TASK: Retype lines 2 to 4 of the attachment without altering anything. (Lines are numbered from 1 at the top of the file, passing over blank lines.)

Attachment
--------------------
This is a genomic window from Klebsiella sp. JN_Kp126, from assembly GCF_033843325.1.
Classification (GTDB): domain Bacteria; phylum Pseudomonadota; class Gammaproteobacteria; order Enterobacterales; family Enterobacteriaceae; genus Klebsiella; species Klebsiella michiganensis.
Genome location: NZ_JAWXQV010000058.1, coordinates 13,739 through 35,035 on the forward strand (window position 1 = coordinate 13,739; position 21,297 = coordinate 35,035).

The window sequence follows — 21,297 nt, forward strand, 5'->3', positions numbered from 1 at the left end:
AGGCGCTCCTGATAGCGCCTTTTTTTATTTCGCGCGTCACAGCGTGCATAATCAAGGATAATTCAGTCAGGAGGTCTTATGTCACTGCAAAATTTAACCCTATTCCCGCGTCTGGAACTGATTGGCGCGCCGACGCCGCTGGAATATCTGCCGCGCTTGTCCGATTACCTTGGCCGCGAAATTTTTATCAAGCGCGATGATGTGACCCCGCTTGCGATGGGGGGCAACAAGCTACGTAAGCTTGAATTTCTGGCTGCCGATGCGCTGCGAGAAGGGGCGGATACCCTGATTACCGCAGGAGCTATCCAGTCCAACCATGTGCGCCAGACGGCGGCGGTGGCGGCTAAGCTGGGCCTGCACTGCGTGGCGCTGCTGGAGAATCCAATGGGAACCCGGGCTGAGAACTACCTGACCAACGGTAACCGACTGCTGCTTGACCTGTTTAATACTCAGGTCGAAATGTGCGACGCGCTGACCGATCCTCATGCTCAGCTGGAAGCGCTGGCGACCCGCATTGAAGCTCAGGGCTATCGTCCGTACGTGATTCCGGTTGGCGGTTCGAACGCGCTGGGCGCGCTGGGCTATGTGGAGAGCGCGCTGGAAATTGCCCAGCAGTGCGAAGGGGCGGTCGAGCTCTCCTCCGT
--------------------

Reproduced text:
Classification (GTDB): domain Bacteria; phylum Pseudomonadota; class Gammaproteobacteria; order Enterobacterales; family Enterobacteriaceae; genus Klebsiella; species Klebsiella michiganensis.
Genome location: NZ_JAWXQV010000058.1, coordinates 13,739 through 35,035 on the forward strand (window position 1 = coordinate 13,739; position 21,297 = coordinate 35,035).

The window sequence follows — 21,297 nt, forward strand, 5'->3', positions numbered from 1 at the left end: